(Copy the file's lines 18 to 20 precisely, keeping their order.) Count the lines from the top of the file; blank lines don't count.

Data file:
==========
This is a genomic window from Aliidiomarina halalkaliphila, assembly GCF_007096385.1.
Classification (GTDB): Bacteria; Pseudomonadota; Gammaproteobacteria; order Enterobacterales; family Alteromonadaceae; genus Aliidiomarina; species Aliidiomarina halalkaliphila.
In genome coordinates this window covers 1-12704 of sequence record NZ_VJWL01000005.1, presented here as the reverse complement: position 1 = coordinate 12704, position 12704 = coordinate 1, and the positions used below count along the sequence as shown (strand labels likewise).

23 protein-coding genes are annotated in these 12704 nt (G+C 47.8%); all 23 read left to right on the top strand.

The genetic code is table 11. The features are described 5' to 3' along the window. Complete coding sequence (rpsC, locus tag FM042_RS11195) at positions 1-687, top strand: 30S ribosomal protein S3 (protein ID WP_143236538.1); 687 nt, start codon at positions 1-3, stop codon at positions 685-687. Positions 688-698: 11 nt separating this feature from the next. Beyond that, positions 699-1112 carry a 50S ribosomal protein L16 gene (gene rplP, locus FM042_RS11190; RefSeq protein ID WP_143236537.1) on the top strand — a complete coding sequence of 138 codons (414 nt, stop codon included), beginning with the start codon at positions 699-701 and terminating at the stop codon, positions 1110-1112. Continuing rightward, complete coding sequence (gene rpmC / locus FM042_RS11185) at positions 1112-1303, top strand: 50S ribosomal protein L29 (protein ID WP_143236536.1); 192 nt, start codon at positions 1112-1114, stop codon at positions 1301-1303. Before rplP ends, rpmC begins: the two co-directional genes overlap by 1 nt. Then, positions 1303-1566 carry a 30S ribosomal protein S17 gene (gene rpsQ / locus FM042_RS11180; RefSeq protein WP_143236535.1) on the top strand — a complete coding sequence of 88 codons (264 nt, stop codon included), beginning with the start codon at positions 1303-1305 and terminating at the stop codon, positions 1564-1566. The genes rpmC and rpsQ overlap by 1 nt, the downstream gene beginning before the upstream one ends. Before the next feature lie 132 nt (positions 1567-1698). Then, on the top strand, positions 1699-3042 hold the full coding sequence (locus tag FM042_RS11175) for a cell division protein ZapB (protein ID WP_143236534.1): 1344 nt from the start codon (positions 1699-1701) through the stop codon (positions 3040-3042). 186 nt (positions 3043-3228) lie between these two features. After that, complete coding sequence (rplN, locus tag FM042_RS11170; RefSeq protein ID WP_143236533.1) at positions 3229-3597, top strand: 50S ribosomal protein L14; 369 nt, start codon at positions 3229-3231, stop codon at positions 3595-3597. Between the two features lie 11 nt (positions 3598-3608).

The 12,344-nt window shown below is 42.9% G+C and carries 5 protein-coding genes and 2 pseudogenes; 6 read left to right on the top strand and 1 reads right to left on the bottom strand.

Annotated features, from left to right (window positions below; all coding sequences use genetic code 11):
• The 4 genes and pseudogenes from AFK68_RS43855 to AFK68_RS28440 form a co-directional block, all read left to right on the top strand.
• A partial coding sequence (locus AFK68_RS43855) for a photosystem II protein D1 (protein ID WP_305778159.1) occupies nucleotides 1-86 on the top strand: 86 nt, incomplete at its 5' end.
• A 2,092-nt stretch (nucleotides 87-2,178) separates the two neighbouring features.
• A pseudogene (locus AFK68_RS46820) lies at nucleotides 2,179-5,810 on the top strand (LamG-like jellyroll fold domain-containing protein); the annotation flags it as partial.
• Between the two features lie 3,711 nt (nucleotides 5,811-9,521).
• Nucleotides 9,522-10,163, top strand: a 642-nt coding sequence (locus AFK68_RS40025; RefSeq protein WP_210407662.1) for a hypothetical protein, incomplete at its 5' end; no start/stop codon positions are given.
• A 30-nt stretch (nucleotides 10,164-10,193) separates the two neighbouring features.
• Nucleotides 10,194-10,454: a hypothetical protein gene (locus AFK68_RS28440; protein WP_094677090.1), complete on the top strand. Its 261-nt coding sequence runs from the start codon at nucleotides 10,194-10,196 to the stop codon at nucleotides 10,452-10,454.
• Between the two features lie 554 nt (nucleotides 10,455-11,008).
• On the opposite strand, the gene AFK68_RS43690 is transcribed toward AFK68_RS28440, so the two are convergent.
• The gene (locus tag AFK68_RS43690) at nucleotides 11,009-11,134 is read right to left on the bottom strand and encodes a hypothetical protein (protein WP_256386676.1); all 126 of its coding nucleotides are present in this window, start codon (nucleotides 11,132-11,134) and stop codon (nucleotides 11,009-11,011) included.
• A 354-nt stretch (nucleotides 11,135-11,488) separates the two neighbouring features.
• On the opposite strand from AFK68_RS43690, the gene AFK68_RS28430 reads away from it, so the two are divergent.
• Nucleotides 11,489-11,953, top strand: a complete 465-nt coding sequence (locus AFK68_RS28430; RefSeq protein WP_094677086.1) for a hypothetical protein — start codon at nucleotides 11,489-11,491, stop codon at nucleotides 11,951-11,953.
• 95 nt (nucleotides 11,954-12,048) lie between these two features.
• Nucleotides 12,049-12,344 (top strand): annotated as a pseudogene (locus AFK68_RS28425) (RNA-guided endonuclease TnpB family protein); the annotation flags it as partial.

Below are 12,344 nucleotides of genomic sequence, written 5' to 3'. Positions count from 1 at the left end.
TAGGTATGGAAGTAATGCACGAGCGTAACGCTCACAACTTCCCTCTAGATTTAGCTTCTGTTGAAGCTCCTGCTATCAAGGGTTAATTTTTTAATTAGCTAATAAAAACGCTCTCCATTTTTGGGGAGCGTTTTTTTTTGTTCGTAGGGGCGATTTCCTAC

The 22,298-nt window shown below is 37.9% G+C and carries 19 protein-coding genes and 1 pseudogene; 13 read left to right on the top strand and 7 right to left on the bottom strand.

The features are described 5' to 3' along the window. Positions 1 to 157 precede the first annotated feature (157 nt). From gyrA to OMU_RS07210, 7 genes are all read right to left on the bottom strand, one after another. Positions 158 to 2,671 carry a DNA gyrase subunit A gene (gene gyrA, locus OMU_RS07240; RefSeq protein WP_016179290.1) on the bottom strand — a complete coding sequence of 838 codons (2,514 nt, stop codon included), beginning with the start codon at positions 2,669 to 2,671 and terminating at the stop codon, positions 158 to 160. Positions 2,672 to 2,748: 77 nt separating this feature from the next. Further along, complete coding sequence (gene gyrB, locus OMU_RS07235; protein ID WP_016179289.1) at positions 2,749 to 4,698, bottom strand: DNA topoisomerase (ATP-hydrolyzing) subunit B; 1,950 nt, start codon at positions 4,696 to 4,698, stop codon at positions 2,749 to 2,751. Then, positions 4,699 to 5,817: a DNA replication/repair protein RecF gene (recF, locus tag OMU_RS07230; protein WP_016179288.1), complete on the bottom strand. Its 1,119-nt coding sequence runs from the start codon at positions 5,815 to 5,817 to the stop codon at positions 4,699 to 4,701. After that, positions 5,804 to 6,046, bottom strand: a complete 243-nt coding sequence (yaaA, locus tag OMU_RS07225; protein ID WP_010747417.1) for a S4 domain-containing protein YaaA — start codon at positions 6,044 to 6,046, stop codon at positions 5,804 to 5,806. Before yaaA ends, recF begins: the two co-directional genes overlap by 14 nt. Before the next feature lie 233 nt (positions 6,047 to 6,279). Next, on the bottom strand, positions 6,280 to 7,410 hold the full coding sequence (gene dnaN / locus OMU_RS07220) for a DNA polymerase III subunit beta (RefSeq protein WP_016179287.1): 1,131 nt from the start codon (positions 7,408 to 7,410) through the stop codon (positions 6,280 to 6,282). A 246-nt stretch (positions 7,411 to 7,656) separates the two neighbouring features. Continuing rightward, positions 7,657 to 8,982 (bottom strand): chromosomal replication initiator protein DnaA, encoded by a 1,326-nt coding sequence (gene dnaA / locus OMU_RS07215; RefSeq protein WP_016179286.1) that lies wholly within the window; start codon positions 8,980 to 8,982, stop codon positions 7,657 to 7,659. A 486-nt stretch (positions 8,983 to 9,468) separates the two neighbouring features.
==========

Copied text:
• The gene (locus tag AFK68_RS43690) at nucleotides 11,009-11,134 is read right to left on the bottom strand and encodes a hypothetical protein (protein WP_256386676.1); all 126 of its coding nucleotides are present in this window, start codon (nucleotides 11,132-11,134) and stop codon (nucleotides 11,009-11,011) included.
• A 354-nt stretch (nucleotides 11,135-11,488) separates the two neighbouring features.
• On the opposite strand from AFK68_RS43690, the gene AFK68_RS28430 reads away from it, so the two are divergent.